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The EPA and the Supreme Court Fight Climate Change

Photo: Getty Images; Illustration by Bloomberg View Close

Photo: Getty Images; Illustration by Bloomberg View

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Photo: Getty Images; Illustration by Bloomberg View

Even as it decided yesterday to critically examine one of the weapons that the Environmental Protection Agency uses in its fight against climate change, the U.S. Supreme Court stood firmly behind the Obama administration’s basic plan: using the EPA to regulate greenhouse gases as harmful pollutants.

That’s because the court refused to consider a broader challenge to the EPA’s fundamental authority in this area. No matter how the court rules on the question it has taken up, it will not threaten President Barack Obama’s strategy of placing broad limits on carbon pollution from new and existing power plants.

Given that these plants, many of which are coal-burners, produce 40 percent of the U.S.’s carbon dioxide emissions and a third of its greenhouse gases, this is good news. The EPA is on a schedule to finish that task well before Obama leaves office.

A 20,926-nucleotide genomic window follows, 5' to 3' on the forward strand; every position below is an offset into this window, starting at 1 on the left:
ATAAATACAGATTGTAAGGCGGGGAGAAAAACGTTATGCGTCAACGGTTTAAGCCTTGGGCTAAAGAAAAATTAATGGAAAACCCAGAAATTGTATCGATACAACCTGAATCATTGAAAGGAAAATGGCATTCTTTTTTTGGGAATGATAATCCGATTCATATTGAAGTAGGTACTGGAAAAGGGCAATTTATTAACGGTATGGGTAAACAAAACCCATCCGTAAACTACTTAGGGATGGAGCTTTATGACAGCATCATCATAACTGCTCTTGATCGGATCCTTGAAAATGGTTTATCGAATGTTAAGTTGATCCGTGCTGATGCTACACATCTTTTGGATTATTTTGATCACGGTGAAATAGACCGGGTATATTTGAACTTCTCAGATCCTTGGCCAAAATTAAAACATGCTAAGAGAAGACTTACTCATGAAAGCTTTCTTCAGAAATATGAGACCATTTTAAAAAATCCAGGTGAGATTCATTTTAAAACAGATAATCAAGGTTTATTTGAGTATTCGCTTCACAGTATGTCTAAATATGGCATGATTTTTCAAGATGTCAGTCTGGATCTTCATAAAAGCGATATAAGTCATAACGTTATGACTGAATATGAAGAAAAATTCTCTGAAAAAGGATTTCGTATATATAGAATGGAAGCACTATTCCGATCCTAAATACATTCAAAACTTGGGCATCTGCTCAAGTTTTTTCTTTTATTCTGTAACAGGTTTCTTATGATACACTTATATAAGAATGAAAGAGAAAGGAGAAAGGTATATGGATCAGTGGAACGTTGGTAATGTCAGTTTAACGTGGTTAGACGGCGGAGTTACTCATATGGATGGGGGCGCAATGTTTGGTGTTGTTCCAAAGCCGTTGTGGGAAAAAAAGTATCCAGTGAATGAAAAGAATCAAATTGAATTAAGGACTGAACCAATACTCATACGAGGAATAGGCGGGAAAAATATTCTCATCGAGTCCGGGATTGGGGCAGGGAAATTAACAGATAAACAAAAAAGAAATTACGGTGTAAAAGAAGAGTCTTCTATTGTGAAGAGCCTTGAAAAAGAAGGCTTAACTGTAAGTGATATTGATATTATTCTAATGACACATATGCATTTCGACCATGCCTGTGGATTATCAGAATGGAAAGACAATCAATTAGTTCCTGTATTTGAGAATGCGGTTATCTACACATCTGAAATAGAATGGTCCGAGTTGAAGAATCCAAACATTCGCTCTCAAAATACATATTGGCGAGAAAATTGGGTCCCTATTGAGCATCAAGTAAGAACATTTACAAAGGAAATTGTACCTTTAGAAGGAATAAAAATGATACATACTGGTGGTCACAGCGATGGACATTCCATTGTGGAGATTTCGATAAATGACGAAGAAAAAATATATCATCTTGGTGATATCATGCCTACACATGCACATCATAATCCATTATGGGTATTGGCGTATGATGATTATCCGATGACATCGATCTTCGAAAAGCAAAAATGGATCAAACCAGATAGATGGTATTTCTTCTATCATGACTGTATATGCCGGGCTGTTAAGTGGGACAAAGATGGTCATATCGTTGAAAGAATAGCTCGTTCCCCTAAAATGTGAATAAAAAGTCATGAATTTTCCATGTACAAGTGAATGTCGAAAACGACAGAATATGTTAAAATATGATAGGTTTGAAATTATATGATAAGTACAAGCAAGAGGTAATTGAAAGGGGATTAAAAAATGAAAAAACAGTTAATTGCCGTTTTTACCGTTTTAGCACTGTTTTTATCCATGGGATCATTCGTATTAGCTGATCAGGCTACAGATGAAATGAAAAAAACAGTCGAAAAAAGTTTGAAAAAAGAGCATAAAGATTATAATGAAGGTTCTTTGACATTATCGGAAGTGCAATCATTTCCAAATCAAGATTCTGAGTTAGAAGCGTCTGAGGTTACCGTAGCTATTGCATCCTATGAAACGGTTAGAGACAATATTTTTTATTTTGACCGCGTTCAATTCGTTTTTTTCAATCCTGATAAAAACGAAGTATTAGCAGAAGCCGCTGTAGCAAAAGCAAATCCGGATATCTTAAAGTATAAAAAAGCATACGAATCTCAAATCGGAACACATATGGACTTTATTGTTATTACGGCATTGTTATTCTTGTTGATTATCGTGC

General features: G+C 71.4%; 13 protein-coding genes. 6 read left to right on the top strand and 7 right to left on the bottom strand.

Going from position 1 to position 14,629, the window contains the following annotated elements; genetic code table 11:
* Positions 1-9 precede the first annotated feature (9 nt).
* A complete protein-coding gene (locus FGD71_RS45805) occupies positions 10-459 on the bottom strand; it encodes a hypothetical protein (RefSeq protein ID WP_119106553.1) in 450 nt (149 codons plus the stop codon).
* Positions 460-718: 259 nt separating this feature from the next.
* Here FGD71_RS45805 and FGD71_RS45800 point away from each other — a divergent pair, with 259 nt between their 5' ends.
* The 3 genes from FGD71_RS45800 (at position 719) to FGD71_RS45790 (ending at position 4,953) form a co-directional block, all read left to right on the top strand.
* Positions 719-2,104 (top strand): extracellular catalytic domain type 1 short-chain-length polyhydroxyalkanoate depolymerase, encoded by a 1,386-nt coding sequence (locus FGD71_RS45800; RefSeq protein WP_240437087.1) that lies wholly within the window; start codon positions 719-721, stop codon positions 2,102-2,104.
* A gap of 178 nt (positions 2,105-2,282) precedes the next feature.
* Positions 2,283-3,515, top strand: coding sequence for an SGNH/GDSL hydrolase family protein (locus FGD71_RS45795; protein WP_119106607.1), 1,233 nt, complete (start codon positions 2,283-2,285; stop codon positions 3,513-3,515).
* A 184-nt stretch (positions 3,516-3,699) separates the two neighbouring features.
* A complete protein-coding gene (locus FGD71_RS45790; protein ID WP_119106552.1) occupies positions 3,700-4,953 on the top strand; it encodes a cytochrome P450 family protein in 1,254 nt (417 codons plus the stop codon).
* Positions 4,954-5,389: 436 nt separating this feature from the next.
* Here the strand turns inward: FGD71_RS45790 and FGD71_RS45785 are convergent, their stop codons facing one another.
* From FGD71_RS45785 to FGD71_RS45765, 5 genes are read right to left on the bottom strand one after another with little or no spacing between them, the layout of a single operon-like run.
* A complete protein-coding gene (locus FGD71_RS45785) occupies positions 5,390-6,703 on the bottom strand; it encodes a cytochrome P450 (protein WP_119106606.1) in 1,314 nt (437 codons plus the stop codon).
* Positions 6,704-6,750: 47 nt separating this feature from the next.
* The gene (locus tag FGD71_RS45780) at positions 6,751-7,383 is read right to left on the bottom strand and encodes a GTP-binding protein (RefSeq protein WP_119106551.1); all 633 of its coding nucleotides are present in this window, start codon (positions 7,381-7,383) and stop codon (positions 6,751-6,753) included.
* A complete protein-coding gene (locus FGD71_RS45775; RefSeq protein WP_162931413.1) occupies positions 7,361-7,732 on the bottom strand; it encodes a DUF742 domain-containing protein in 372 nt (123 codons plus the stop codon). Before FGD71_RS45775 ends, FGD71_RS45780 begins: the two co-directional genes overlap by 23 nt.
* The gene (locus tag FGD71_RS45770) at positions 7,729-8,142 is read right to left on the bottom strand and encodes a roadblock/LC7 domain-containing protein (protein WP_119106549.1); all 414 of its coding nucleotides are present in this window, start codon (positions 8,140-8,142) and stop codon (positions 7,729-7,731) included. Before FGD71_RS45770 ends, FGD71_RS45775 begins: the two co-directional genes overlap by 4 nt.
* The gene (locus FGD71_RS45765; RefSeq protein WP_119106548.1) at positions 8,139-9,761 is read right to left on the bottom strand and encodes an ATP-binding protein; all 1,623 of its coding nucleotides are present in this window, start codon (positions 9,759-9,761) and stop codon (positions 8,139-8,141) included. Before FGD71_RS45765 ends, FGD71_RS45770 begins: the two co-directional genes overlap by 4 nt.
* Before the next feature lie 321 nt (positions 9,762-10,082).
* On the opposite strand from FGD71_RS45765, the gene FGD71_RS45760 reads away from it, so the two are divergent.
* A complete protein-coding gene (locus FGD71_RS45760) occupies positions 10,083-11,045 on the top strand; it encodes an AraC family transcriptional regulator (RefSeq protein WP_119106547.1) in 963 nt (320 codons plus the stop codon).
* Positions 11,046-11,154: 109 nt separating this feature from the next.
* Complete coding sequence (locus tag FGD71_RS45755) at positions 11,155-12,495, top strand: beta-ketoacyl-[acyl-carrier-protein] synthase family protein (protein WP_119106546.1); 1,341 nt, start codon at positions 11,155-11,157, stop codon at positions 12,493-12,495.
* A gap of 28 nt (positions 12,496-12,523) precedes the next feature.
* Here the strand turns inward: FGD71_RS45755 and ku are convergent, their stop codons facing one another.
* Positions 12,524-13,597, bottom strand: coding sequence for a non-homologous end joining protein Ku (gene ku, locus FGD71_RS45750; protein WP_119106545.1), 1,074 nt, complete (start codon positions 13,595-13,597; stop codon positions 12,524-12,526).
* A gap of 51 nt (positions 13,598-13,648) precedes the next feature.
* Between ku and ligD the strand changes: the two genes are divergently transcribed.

The question the Supreme Court will address is a relevant one, to be sure. It applies to a second strategy for regulating pollution -- not through national industrywide standards, but through case-by-case reviews of power plants, refineries, factories and other “stationary” sources of greenhouse gases. The court will address whether high levels of carbon emissions should automatically trigger such reviews, based on the EPA’s determination that greenhouse gases threaten human health and welfare.

The EPA has said high levels should prompt a review. But the American Chemistry Council, an industry trade association, and others, including a federal circuit court judge, have argued that they shouldn’t. If the court agrees they shouldn’t, the EPA may still be able to use the permitting process to regulate greenhouse-gas emissions whenever a review of a given plant or factory is triggered because the level of another pollutant is over the limit.

This would enable regulators to press some large industrial emitters, when they expand or rebuild, to use new technology to limit greenhouse gases even beyond any industrywide standards.

The worst outcome would be a broader ruling that would stop the EPA from using the permitting process to regulate greenhouse gases at all. Even if that happens, however, the EPA’s current project of coming up with national standards means that factories and power plants will not be allowed to simply emit unlimited amounts of greenhouse gases.

By restricting its review to this permitting question, the Supreme Court has affirmed the EPA’s judgment that greenhouse gases are a threat to humanity, and therefore within the agency’s power to regulate. The agency has already proposed carbon limits for new power plants and is scheduled to offer a plan for existing plants by next summer. It should now move forward at full speed to put them in place.

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